March 15, 2004

Rochat helps students write down the bones

By Rachel Robertson

Philippe Rochat has a passion for writing—not just for telling stories, but as a means of learning and discovery. And his new undergraduate seminar is intended to convey this passion to his students as well as make an academic study of the process.

The path to this discovery began with a journey to Fiji and Western Samoa. For the past two years, Rochat, professor of psychology, has taken students abroad to learn about child-rearing practices in traditional South Pacific cultures and the implications for child development. Traveling in sometimes harsh conditions and being exposed to very different cultures was a transforming experience for many of the undergraduates, and Rochat wanted them to track these changes through a journal. After reading the journals, Rochat met with them individually to discuss what they had written.

“It was powerful, sometimes very powerful,” Rochat said. “There were tears and a lot of anger at times, but every time we felt that we were breaking through something. That’s when I discovered the force of writing not only to convey information but to discover things we didn’t know about ourselves.”

This growth process also appealed to him as a developmental psychologist. Specifically he found intriguing the notion that through the act of writing one can become a better thinker and “feeler.” And so was born Rochat’s “Psychology of Writing” seminar.

One of the class’ primary texts is Writing Down the Bones: Freeing the Writer Within by writer and poet Natalie Goldberg. In her book Goldberg offers practical advice and introduces some of her own philosophy of writing. As the title suggests, she inspires readers to trust in their own voice. The book offers a stepping stone for Rochat’s students to examining the process of writing.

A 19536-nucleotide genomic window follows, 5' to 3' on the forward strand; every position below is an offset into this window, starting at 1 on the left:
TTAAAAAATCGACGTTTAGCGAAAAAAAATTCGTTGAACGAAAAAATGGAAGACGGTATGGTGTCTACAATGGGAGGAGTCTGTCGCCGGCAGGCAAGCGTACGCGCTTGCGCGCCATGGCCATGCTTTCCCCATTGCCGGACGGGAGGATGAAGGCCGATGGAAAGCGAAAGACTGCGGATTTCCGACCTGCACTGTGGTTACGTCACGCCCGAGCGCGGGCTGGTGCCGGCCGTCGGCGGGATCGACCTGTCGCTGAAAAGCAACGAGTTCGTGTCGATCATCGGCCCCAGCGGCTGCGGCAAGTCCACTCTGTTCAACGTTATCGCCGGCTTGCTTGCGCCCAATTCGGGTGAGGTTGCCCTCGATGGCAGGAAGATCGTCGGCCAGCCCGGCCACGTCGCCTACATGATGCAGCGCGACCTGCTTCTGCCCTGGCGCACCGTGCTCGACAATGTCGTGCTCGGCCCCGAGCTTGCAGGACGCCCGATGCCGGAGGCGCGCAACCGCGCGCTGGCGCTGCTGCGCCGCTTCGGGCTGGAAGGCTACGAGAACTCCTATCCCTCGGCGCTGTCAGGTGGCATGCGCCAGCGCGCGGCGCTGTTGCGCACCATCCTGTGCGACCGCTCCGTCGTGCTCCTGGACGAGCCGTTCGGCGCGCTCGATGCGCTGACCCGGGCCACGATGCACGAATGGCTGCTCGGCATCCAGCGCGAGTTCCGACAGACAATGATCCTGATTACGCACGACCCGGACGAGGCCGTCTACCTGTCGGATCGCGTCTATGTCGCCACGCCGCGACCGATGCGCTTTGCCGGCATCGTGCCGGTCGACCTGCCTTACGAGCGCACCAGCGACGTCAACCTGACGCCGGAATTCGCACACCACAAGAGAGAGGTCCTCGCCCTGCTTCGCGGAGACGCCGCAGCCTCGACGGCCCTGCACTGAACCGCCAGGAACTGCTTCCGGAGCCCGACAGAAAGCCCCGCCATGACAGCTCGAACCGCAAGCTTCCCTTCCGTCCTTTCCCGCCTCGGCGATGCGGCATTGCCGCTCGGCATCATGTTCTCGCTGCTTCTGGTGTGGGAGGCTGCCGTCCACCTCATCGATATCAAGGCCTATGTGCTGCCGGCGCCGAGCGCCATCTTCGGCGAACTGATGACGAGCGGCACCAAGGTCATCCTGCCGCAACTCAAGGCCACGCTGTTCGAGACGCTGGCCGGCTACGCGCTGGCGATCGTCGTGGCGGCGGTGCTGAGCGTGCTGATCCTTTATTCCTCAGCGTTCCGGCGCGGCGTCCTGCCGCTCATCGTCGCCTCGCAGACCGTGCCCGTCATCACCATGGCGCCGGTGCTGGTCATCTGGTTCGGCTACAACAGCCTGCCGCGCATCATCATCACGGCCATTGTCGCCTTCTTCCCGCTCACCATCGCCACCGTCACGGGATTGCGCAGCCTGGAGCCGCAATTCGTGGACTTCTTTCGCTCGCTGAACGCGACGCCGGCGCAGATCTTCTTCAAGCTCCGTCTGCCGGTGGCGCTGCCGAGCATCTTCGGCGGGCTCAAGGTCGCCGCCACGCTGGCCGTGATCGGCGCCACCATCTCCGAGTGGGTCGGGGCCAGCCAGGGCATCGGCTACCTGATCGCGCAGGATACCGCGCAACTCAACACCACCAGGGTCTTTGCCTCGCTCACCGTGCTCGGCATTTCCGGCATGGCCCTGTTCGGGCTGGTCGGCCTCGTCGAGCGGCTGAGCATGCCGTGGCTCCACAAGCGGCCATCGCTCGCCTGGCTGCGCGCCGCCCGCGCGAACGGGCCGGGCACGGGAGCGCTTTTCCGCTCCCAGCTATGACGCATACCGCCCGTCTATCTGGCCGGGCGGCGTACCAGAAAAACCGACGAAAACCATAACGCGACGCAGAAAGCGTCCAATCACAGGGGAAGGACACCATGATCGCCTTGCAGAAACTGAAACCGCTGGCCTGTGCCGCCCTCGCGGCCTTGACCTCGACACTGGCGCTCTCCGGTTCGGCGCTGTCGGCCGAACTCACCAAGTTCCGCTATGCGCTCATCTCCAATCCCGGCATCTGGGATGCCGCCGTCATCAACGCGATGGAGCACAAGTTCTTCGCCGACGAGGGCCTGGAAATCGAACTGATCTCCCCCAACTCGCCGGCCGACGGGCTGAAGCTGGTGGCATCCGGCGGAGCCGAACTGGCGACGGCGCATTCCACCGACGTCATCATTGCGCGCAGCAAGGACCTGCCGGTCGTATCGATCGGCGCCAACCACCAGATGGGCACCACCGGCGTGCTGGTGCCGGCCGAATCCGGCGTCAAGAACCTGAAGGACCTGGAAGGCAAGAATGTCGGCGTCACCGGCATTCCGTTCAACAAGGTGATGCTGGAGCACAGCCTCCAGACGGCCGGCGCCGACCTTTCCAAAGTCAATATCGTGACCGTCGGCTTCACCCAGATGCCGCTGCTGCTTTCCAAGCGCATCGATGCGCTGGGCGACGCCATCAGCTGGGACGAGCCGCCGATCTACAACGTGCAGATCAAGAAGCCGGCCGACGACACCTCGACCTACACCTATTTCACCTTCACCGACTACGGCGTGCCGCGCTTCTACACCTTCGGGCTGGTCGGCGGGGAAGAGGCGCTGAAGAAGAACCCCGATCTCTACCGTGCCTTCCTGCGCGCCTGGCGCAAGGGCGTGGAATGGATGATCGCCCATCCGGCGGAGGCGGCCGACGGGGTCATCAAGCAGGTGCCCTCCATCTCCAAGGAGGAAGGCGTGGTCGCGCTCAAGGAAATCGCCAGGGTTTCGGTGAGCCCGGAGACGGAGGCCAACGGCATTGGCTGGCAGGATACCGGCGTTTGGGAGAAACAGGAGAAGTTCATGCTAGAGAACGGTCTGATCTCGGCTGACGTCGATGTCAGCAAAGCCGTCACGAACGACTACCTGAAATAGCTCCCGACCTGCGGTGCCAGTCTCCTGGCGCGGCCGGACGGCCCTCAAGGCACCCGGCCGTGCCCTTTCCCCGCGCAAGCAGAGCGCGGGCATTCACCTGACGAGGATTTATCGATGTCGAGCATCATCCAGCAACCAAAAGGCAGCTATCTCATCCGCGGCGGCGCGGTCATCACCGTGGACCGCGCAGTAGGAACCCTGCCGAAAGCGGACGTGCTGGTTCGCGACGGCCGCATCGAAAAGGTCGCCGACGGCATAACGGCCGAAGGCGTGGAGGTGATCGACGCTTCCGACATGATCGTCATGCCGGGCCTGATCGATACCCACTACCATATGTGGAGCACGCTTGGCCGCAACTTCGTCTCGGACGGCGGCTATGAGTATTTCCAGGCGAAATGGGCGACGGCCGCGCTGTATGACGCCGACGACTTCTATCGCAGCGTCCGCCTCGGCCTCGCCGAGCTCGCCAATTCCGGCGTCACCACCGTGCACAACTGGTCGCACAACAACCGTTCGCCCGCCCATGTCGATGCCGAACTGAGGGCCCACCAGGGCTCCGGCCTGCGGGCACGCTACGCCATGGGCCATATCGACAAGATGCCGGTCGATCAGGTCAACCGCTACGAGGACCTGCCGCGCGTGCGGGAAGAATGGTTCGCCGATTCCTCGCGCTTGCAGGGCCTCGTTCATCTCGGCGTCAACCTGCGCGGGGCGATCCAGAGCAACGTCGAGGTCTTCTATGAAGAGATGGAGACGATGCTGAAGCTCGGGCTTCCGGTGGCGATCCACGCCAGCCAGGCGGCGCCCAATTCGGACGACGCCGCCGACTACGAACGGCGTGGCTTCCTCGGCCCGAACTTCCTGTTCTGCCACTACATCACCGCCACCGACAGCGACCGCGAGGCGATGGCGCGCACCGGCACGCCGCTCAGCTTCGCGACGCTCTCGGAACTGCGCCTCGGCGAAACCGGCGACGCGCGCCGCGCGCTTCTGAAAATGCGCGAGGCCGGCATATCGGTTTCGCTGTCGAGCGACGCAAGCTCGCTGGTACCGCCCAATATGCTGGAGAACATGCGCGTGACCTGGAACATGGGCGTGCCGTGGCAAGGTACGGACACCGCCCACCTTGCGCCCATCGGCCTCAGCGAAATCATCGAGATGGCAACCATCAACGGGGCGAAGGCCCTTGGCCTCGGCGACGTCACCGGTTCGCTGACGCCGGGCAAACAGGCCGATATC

“Everyone has a story to tell,” said senior Erin Abshire, “and people listen and learn from you when you are honest and write without filters. For me, it is freeing to think of writing like this because all I have to do is tell what I know already.”

The class is a blend of both the academic and artistic aspects of writing. Even the seminar’s structure denotes this: The first half of the three-hour class period is spent discussing the week’s reading, while during the second half students read aloud their own writing for group discussion.

For example, in one class period the reading assignment was from anthropologist Jack Goody’s The Power of the Written Tradition, which examined the impact of writing on human evolution in contrast with oral traditions. Meanwhile the week’s journal writing assignment was to create a fictional account of growing up in a small society with a strong oral tradition.

Having them keep journals also allows Rochat to personally connect with his students, which he has found necessary for a superior learning experience.

“A functional teacher-student relationship, like any relationship, is based on trust; once there is trust, both parties can endanger themselves in exploring new ideas and revising old ones,” he said, adding that he reads his own writing during the first class session. “I want to show that I am equal. I ask them to take risks, so I take risks.”

Indeed, Rochat is as much a student of writing as they are. He currently is taking a workshop on fiction writing at Callanwolde Fine Arts Center. He often incorporates his experience as a student into his own course, assigning creative writing exercises to his students.

“Professor Rochat is different,” said sophomore Amber Duval. “His teaching style is not like most other professors. His class is different because Philippe specifically made it that way—you cannot separate the two. If any other person taught this seminar, it wouldn’t be anything like it is.”